Nelson Lowhim
3 min readAug 25, 2021

As I stared at my grandma’s coffin, I sat up higher and caught a glimpse of the bridge of her nose. I’m not sure why that did it, but my memories sparked up: arriving alone in India with my sister, her mocking chitrahaar videos, her last kind words to me, telling me how I would turn out fine, it was going to be hard, this writing, but I was going to be fine. Still in the background her worries about what I had become were always there. Tears filled my eyes as I shuddered.

I was once very close to my grandma. She, the matriarch of the family, raised me and my sister for a year and a half in the shadow of the Red Fort in Dehli. I remember the stories she would tell us: about the heroes of the subcontinent, the vile men of Empire (that old Empire), her family, my parents, our uncles, and a full familial saga — with the ups and downs written by finances and love — how everyone currently together met and who was succeeding and who wasn’t. Good intentions always taken advantage of, bad intentions always frowned upon.

I sometimes got the sense that the men in the family had either been too brutal or too romantic. Sometimes both.

Still, she wove a rich tapestry between the past and now, tales of actions and consequences. And oh were the consequences dire for those who were too naive, too romantic. All this helped gestate and grow my love for narratives.

I’m certain that these stories were not meant to make me a writer. When I was fully into my writing, I asked her to share those stories with me again, and she refused.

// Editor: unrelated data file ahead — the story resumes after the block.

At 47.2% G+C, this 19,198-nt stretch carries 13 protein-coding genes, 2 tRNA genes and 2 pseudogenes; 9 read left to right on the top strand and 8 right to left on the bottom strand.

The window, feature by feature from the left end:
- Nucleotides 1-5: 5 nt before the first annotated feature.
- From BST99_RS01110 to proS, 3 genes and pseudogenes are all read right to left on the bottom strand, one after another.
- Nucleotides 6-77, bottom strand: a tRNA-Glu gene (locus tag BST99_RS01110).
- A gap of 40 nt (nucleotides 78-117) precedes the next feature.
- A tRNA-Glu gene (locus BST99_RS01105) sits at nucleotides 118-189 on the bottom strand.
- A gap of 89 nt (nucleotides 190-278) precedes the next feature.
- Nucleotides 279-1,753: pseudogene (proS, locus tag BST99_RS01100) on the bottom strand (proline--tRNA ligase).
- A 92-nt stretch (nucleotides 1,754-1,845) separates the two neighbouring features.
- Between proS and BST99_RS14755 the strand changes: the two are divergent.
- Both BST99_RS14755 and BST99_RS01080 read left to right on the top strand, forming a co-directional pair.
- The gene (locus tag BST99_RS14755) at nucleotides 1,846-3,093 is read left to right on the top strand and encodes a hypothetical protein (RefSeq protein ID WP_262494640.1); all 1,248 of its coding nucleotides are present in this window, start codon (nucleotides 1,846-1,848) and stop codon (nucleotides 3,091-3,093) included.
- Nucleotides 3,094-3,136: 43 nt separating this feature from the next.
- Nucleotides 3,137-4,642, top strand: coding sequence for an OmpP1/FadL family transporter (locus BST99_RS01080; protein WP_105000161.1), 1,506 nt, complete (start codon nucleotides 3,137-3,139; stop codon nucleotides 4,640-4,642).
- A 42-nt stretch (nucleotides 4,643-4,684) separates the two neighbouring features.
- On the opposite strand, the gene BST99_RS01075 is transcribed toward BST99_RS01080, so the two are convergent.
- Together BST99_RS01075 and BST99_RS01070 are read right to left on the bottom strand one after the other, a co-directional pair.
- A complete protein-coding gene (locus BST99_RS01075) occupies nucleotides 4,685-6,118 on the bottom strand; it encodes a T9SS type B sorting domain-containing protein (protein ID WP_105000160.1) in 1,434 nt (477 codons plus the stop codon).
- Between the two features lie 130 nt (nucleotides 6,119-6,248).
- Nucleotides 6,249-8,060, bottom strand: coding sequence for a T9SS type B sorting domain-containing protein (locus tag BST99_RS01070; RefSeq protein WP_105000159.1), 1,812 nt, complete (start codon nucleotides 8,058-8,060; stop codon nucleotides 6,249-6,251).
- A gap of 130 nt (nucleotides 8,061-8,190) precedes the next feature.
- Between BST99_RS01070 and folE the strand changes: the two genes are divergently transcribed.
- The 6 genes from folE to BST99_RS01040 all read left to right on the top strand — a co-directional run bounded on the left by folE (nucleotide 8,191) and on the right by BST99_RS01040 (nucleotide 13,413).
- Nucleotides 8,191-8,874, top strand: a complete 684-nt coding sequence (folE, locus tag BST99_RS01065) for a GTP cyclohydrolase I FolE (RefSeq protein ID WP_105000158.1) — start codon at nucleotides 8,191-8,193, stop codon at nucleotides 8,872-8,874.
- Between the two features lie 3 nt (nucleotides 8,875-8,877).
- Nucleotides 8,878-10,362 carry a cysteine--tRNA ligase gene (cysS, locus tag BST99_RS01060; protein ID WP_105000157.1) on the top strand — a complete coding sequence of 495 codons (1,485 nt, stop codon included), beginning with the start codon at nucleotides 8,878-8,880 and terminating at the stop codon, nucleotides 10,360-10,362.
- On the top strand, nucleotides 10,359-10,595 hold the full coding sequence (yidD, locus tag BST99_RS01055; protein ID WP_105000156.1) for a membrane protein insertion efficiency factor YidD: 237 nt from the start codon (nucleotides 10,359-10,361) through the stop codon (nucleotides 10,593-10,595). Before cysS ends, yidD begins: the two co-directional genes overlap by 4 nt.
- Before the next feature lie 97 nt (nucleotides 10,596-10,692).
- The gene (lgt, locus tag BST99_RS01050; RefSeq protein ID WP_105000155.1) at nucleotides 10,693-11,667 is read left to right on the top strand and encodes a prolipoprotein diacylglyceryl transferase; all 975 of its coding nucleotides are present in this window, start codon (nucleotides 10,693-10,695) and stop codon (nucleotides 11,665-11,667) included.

We had grown estranged over the years and my direction was what did it, I think. Maybe she withheld those stories because I’d taken the wrong lessons, they didn’t have the intended effect.

Maybe it was everything else that I’d chosen. Maybe something else broke in her that those stories didn’t seem to matter anymore. No more consequences, or perhaps life was filled with too random a set of consequences for there to be any worthwhile lessons.

I suppose, right here and now, writing this, I’m not thinking on her death so much as her life and those stories and what had died in me recently, with respect to telling them to people. I’m thinking about how she ended up not telling stories anymore.

That’s why I came up with those reasons above.

Because I’m not sure about my own reasons.

My stories not having the intended effect is certainly one thing I think of. I’ve had my words taken as useful by people I consider to be on the cusp of evil. Mostly, I’ve felt the futility of telling these stories. Even get the sense that all stories are mined for someone with greater power to benefit. Conspiratorial times, these.

So am I coming to a similar conclusion as my grandma? Perhaps a similar mistake?

I don’t know.

That’s the thing about life, there are few straight answers.

I am, of course, back on track with writing stories, tales. I’m not sure anymore about their intended audiences, or effect. Now I’m just writing to tell stories, that’s it. A fool in a tale my grandma would tell? Maybe. And maybe I’ll be a good warning to someone else down the line.

Nelson Lowhim

Writer, Artist, Immigrant, & Veteran observing our mad dance of apes. Check out my Patreon & show some love: https://www.patreon.com/nlowhim